A current account is also common between mutual suppliers or service providers who have long-term business relationships that lead to a large number of mutual claims. These claims then do not have to be paid individually when they become due, but can be entered in a current account.


The legal nature of the individual claims to be entered in the current account does not change, but their isolated assertion is no longer possible. Accordingly, they can not individually subject to a more assignment , pledge , account garnishment or set-off to be. The statute of limitations for claims is suspended analogously in accordance with § 205 BGB. If, however, a claim is filed independently, the objection of the current account commitment stands in the way of this. With the balance determined by offsetting, which has to be recognized by a legal transaction, an independent claim arises that can be assigned , pledged or attached independently .

Balance acknowledgment

The balance acknowledgment is a legal transaction in which a contracting party carries out the set-off at the end of a period (the claims are offset) and offers the determined balance for acceptance. According to the prevailing view today, the acknowledgment of the balance represents an abstract acknowledgment of debt within the meaning of Section 781 of the German Civil Code. The regular notification of the balance also applies as an application for the conclusion of an abstract acknowledgment of debt for the reported balance. This request is accepted by the other contracting party by declaring that the balance has been recognized. Since the balance acknowledgment according to § 780 BGB, § 350 HGB is not formal, the approval can also be implied . With the conclusion of this new contract, the previously existing claims expire by way of novation , and the abstract balance claim takes its place, which is interest-bearing due to the express arrangement of Section 355 (1) HGB. It can be assigned, pledged or attached.

See also

Web links

Individual evidence

  1. ^ Canaris: Commercial Law. § 27 I 5; K. Schmidt: Commercial Law. § 21 I 2a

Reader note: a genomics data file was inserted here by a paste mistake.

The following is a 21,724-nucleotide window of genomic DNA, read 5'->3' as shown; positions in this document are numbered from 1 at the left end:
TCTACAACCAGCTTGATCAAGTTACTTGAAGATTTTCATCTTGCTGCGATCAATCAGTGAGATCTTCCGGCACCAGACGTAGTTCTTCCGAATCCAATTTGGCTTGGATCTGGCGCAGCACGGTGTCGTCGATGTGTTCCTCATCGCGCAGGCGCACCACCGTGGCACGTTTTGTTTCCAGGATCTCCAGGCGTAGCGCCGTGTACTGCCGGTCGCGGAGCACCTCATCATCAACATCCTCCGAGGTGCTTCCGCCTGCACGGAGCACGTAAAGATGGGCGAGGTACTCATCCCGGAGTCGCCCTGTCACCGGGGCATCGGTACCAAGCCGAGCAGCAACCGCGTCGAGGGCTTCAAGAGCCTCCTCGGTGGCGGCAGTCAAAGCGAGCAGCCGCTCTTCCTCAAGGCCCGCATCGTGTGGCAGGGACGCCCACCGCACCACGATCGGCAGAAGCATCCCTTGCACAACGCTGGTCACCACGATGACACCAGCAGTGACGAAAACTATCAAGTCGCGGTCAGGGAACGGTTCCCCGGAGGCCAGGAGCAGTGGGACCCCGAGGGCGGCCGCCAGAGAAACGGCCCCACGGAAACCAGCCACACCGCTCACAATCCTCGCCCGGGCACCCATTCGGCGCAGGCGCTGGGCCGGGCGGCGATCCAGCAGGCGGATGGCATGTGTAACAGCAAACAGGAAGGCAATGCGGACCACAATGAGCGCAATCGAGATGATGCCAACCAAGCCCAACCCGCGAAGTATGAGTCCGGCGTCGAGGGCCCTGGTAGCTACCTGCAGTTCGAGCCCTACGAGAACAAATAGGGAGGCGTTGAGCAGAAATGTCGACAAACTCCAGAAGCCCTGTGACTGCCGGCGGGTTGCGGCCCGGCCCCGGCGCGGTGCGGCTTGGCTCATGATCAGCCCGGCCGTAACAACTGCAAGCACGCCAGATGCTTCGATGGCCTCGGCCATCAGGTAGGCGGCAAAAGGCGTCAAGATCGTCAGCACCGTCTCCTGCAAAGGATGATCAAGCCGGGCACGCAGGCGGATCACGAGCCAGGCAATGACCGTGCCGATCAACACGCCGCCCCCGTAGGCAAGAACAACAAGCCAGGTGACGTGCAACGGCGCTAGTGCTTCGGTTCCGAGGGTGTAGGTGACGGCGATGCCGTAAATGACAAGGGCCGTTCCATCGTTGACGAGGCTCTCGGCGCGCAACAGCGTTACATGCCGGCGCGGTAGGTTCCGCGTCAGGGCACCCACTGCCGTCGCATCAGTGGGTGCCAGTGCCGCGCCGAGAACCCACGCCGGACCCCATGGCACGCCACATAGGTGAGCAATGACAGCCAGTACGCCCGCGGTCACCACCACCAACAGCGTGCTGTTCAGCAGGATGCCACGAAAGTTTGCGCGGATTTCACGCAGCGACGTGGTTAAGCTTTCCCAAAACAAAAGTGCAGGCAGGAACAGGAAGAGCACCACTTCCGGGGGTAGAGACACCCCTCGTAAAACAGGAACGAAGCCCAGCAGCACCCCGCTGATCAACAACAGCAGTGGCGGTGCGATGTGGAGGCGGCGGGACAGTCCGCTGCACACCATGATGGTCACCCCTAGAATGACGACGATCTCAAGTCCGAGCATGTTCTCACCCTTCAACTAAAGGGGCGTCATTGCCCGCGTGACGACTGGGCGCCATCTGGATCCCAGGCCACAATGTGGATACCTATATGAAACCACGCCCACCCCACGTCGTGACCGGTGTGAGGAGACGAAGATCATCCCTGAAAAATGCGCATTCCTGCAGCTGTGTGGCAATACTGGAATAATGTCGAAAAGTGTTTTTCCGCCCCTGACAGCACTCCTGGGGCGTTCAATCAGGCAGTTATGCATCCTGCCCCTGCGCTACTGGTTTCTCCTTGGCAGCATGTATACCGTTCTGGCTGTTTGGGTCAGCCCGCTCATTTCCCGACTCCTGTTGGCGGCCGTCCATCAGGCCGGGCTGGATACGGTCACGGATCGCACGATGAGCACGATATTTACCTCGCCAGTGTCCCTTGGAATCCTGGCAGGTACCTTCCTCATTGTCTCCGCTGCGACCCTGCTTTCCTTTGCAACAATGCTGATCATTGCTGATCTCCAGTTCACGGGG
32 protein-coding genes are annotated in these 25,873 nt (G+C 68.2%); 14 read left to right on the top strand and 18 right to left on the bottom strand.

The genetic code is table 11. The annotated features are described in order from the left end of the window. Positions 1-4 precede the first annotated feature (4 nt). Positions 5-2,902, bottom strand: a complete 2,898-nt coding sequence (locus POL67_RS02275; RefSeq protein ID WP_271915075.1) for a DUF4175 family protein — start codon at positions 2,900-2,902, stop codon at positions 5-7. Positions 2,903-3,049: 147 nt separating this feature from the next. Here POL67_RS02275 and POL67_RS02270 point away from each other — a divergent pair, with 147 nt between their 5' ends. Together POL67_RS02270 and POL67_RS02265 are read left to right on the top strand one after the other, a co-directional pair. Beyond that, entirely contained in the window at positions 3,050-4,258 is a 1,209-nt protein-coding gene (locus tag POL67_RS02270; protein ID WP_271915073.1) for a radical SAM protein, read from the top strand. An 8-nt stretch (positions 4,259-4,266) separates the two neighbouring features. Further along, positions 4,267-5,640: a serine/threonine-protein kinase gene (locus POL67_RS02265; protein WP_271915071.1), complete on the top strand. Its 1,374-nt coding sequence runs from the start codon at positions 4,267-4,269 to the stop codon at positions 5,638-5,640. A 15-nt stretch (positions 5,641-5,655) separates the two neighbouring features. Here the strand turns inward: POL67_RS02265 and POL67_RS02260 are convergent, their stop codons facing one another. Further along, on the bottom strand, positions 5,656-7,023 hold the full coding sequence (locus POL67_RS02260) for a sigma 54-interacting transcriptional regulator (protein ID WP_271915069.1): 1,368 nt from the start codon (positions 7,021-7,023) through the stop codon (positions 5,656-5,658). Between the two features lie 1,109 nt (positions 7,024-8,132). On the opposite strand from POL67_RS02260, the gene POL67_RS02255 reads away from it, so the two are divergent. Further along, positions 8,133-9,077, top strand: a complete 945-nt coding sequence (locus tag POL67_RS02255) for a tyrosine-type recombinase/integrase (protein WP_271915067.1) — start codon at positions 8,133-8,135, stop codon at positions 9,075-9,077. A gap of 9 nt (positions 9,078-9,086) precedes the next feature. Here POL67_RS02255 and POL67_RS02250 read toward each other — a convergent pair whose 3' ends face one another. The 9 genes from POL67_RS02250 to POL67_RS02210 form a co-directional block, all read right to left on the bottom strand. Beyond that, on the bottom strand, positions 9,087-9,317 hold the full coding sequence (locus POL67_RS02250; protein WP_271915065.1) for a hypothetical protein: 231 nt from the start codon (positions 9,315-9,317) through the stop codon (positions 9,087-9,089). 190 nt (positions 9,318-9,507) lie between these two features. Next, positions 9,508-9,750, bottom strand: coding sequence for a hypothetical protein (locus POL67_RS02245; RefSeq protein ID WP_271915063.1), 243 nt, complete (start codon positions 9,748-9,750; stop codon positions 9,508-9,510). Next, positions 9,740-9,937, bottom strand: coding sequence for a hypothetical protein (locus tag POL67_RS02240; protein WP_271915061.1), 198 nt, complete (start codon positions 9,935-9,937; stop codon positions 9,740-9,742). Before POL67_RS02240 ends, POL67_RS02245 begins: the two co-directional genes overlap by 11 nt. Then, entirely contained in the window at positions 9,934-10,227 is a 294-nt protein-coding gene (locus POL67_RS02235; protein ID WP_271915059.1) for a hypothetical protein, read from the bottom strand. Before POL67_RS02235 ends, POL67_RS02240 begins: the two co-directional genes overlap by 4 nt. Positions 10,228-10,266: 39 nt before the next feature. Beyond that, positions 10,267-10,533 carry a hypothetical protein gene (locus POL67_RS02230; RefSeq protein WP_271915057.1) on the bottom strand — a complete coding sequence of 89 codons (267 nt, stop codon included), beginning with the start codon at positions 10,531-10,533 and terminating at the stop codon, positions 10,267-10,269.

2. Römer: The Effects of the Current Account on the Liability of Resigned Partnership Partners. P. 13
  3. ^ K. Schmidt: Commercial law. § 21 I 2c.
  4. BGH WM 1985, 936, 937, which is based on the "crediting and deferral" of the claim by posting it in the current account
  5. This is the business relationship between two parties who are ready to conduct business on a permanent basis. Claims and services must be able to emerge from the business relationship. However, it is sufficient if claims arise for only one side or services are only provided by one side. For details of the business relationship, see Schlegelberger, Hefermehl: HGB. Section 355 Rn. 10; K. Schmidt: Commercial Law. § 21 II 2 a
  6. For the current account relationship among non-traders see K. Schmidt: Handelsrecht. § 21 II 2b
  7. According to the legal definition of Section 355 (1) of the German Commercial Code, the characteristic of periodicity is a prerequisite for the current account; so also BGH WM 1970, 184, 185. A deviating agreement to the effect that offsetting takes place continuously can, however, be made between the parties
  8. Heymann, Horn: HGB. Section 355 Rn. 8th; K. Schmidt: Commercial Law. § 21 II d
  9. on the content of the current account contract: see Canaris in GroßKomm. HGB. Section 355 Rn. 10
  10. Occasionally the current account agreement is also used as a generic term for the current account agreement and the business contract, for example at Canaris in GroßKomm. HGB. Section 355 Rn. 9; Schlegelberger, yeast flour: HGB. Section 355 Rn. 5
  11. Canaris in GroßKomm. HGB. Section 355 Rn. 9 f; K. Schmidt: Commercial Law. § 21 II 2d; For details on the relationship between the current account agreement and the current account agreement, see Peckert: The current account and the current account agreement . P. 10 ff.
  12. Canaris in GroßKomm. HGB. Section 355 Rn. 8th; Peckert: The current account and the current account contract. P. 10.
  13. ^ BGH WM 1991, 1630
  14. BGH WM 1970, 184
  15. BGHZ 80, 175
  16. BGH WM 1970, 184, 186
  17. ^ BGH WM 1982, 291
  18. The case law recognizes as an implied acknowledgment, for example, the continuation of current account transactions after the accounts have been closed (BGH WM 1958, 620) or the disposal of the credit (BGH WM 1956, 1126)